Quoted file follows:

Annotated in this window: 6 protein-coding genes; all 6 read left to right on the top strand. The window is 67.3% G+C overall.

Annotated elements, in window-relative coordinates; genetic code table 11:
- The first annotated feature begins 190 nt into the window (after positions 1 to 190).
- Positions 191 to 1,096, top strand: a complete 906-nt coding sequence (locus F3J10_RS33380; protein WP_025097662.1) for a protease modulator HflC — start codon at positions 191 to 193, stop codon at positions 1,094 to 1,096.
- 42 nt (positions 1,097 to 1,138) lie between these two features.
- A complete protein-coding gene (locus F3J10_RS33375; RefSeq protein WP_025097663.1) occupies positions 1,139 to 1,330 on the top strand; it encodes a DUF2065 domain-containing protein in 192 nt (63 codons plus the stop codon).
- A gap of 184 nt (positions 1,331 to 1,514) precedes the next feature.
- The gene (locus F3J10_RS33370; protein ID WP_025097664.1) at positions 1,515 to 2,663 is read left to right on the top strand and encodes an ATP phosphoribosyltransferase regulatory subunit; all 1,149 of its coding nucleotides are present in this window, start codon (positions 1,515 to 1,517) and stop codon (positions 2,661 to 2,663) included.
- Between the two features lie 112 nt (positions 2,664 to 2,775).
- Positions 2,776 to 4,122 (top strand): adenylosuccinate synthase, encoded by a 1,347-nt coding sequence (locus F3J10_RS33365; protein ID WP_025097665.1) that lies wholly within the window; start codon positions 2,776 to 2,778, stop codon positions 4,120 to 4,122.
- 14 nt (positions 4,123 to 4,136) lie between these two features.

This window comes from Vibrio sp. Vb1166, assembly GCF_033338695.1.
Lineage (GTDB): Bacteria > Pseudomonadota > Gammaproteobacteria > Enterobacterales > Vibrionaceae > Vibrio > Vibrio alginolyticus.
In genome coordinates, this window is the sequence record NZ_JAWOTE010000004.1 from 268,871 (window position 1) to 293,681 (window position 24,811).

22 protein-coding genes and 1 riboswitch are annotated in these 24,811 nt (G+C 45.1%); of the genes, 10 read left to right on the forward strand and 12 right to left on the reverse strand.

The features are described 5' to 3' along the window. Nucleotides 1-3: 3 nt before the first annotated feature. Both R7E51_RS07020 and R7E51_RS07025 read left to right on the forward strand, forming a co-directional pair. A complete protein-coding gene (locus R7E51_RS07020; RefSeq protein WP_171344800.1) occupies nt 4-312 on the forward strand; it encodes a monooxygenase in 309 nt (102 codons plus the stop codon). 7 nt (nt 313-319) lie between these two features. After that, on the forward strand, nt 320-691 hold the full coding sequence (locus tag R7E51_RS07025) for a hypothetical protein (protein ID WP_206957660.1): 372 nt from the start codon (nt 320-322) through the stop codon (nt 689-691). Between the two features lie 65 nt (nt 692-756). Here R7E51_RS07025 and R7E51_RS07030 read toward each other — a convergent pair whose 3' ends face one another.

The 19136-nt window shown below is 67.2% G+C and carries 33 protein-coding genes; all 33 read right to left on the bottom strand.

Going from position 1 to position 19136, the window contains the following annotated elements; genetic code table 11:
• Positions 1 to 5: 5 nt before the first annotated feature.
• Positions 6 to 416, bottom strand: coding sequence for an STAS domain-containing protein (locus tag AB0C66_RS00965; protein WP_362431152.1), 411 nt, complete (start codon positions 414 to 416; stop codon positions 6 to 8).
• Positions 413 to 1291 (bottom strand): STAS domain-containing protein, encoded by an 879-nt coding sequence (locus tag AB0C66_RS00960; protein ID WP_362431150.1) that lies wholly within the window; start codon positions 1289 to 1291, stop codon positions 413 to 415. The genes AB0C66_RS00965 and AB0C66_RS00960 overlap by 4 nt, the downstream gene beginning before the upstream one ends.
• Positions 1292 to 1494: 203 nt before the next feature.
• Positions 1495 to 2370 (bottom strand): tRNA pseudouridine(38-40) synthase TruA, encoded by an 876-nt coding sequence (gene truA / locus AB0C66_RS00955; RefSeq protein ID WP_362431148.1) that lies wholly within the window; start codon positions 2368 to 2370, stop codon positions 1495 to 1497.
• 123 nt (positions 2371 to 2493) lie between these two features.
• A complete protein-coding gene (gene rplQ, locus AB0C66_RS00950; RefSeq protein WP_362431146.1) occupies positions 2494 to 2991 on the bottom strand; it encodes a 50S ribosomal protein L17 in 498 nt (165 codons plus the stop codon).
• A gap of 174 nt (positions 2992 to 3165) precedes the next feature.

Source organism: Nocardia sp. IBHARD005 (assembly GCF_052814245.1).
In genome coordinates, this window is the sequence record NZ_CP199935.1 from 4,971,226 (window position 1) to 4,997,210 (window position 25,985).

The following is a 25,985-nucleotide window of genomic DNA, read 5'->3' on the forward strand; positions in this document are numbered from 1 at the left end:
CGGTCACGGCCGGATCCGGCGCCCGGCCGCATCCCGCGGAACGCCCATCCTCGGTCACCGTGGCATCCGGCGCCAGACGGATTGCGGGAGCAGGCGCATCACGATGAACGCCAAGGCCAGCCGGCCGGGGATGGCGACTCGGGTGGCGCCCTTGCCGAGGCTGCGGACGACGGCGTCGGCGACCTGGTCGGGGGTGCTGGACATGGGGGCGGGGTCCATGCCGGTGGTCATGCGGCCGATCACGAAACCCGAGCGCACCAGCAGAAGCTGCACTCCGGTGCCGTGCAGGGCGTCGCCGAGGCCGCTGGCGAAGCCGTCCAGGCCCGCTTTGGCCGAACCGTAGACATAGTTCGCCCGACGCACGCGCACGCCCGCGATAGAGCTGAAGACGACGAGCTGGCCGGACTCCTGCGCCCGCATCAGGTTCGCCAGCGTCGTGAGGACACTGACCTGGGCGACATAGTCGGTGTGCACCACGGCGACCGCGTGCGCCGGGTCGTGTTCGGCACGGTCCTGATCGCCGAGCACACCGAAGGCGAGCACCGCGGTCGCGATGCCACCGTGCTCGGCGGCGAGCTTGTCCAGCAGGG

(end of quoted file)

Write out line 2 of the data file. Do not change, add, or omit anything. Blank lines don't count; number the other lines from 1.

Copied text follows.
Annotated elements, in window-relative coordinates; genetic code table 11: